Drums & Percussion

Acoustic Drums
Cymbals
Electronic Drums
World Percussion

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About Drums & Percussion

Aside from the human voice, there's no type of instrument older than drums and percussion. Played by striking, scraping or rubbing with a stick,mallet or the player's hands, these instruments have developed over thousands of years from the most rudimentary forms into complex, specialized musical tools. Most drums and percussion instruments are used to provide rhythm to the music, as exemplified by today's acoustic drum kits and world percussion like bongos, congas, hand drums and timbales. The most recent step in drum evolution was the introduction of electronic drums in the late 20th century, giving drummers access to unprecedented flexibility in their setups.

A secondary role for percussion is to add accents and highlights to the music, which is the primary job of the cymbals, snare drums, wood block, cowbells and other complementary instruments. Percussionists may also create effects by using specialty drum sticks such as brushes. Even in standard rhythm keeping, fine-tuning a drum's sound can be accomplished by swapping percussion mallets, or for a kick drum, by attaching a different beater to the kick pedal. In fact, these playing tools are so important to the feel and sound of percussion that a few companies, including Vic Firth, Vater, and PROMARK, have fully dedicated themselves to manufacturing drum sticks and mallets.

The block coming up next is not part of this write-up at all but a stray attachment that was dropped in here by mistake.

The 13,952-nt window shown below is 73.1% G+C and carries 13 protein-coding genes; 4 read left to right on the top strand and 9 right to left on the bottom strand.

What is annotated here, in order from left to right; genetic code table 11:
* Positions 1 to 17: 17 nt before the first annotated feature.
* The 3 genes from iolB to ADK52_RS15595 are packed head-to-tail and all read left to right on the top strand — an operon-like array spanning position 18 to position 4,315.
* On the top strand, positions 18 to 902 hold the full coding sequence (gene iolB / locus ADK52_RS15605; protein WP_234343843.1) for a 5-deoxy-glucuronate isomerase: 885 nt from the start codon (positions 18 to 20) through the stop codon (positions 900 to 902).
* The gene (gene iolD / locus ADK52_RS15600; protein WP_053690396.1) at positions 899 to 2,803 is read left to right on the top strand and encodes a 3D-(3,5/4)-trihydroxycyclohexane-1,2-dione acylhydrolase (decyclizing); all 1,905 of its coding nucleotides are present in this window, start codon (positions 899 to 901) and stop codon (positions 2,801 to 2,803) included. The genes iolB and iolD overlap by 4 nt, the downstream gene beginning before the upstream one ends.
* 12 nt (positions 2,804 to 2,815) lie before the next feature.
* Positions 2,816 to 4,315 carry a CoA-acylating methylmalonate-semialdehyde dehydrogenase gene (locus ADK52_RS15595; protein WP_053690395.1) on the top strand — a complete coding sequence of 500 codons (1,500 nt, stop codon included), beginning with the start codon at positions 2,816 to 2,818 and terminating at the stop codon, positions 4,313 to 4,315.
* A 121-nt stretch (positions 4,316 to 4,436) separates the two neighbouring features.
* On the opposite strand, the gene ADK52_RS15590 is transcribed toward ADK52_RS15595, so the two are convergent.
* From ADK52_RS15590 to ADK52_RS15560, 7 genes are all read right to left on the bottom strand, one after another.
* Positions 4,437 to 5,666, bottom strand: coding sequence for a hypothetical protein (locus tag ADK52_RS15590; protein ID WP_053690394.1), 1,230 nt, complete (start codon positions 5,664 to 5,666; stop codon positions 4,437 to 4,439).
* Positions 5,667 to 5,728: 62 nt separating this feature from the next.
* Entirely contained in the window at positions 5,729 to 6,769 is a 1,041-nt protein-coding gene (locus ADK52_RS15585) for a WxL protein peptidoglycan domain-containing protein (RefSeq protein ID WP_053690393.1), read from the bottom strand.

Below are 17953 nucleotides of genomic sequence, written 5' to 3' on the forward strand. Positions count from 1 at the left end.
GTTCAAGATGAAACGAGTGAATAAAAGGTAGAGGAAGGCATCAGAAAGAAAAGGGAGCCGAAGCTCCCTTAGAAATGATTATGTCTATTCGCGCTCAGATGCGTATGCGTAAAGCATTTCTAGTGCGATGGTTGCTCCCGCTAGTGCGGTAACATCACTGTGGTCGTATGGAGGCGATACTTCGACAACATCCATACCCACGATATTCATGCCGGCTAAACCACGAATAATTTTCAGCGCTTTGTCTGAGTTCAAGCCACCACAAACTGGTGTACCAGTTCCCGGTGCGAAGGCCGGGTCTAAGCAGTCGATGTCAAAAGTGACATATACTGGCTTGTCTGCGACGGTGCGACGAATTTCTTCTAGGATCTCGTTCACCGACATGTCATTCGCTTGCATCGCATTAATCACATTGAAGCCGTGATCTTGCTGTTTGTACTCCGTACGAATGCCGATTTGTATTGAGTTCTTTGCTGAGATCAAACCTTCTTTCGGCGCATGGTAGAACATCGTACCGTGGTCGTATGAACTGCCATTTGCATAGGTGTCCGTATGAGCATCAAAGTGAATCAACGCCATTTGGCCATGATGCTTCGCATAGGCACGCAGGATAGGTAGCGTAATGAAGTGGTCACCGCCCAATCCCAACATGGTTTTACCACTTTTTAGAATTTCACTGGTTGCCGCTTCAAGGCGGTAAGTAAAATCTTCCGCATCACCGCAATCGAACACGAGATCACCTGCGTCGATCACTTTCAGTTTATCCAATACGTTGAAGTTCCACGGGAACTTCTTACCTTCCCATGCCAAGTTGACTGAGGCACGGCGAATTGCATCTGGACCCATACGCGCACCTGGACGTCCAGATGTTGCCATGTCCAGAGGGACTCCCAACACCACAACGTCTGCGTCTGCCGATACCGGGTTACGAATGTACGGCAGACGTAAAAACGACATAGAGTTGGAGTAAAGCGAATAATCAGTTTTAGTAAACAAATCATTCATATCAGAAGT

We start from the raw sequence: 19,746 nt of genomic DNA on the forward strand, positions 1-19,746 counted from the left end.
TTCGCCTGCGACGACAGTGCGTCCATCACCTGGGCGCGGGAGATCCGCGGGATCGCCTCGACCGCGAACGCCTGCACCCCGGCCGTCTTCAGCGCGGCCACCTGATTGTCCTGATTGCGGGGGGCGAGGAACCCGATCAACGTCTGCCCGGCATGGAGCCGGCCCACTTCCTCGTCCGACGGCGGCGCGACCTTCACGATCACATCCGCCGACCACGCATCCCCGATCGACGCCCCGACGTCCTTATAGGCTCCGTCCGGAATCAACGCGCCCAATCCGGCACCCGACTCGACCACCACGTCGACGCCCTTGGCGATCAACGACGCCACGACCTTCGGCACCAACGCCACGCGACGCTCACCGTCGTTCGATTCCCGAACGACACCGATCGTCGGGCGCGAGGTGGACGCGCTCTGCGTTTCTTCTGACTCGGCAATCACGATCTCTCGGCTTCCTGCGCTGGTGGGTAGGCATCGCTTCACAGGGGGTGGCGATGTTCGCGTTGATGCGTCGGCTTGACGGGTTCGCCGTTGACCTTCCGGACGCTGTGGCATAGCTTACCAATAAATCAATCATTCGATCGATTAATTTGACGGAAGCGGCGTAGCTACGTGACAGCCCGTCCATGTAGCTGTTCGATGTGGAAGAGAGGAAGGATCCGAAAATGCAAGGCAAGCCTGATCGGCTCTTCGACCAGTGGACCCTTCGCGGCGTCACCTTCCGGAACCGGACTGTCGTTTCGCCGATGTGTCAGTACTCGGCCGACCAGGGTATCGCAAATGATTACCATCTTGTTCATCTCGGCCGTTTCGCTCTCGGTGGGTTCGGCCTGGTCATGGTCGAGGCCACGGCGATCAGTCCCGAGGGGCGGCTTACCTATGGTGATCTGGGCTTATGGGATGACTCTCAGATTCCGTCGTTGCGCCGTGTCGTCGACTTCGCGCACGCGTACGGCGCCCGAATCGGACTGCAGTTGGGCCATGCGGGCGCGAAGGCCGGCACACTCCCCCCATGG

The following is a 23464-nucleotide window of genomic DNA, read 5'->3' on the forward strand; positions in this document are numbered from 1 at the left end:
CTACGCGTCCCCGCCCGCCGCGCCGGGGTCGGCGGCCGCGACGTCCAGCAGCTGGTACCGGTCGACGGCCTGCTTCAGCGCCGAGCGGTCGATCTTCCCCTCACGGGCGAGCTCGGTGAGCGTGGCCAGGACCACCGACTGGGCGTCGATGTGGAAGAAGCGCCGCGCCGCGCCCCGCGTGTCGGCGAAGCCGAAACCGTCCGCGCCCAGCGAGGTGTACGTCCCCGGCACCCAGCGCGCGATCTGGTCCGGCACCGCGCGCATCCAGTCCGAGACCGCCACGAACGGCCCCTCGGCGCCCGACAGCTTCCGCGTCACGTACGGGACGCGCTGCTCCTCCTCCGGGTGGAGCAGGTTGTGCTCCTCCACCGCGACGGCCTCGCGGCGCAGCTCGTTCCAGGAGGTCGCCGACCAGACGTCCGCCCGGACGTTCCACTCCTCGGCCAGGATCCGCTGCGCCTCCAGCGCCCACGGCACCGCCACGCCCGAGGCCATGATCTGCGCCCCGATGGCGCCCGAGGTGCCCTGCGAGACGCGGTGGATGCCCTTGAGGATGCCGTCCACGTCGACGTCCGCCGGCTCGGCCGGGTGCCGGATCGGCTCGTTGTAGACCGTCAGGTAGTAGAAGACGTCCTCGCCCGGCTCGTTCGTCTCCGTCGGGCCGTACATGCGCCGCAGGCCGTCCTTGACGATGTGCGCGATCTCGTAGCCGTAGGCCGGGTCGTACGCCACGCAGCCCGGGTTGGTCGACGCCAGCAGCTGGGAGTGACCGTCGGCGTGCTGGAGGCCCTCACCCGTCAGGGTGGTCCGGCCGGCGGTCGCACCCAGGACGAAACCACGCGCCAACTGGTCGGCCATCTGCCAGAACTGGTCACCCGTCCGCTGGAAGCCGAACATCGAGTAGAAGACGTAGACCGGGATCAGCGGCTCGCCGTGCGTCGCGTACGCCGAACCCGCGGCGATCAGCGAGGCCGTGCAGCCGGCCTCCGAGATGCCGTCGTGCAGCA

Some percussion manufacturers prefer to stick to the instruments, such as Sabian cymbals, Pearl drums, Jett and Yamaha. Others, like Zildjian, make instruments as well as sticks. There are also companies specializing in certain styles of percussion, including Simmons and Roland for electronic drums and LP (Latin Percussion) for world instruments.

Since this is a family of instruments that thrives on customization, accessories are particularly important for drums and percussion. There are many pieces of hardware that directly contribute to performances, including practice pads for sharpening technique, drum keys for tuning, and cases to protect drums from damage in transit. Drum heads occasionally need to be changed for best results, and are readily available from manufacturers such as Remo. Lastly, all percussionists should aim for a customized setup that fits them physically for a natural playing feel. This includes finding a comfortable drum throne, as well as using racks, stands and other mounting hardware to put the drums in the ideal positions around it.